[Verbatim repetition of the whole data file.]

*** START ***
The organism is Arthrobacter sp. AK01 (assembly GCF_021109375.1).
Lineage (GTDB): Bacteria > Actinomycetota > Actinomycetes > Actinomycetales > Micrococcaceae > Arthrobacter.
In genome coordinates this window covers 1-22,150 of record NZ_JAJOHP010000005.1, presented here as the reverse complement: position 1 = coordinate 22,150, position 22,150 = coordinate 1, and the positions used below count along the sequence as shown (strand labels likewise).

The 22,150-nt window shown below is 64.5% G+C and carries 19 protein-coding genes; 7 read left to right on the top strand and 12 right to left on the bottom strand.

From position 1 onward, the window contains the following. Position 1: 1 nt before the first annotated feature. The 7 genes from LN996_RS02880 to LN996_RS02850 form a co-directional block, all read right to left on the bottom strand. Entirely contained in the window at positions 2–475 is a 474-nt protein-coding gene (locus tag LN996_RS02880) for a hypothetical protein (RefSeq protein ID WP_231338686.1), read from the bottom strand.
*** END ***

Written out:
The organism is Arthrobacter sp. AK01 (assembly GCF_021109375.1).
Lineage (GTDB): Bacteria > Actinomycetota > Actinomycetes > Actinomycetales > Micrococcaceae > Arthrobacter.
In genome coordinates this window covers 1-22,150 of record NZ_JAJOHP010000005.1, presented here as the reverse complement: position 1 = coordinate 22,150, position 22,150 = coordinate 1, and the positions used below count along the sequence as shown (strand labels likewise).

The 22,150-nt window shown below is 64.5% G+C and carries 19 protein-coding genes; 7 read left to right on the top strand and 12 right to left on the bottom strand.

From position 1 onward, the window contains the following. Position 1: 1 nt before the first annotated feature. The 7 genes from LN996_RS02880 to LN996_RS02850 form a co-directional block, all read right to left on the bottom strand. Entirely contained in the window at positions 2–475 is a 474-nt protein-coding gene (locus tag LN996_RS02880) for a hypothetical protein (RefSeq protein ID WP_231338686.1), read from the bottom strand.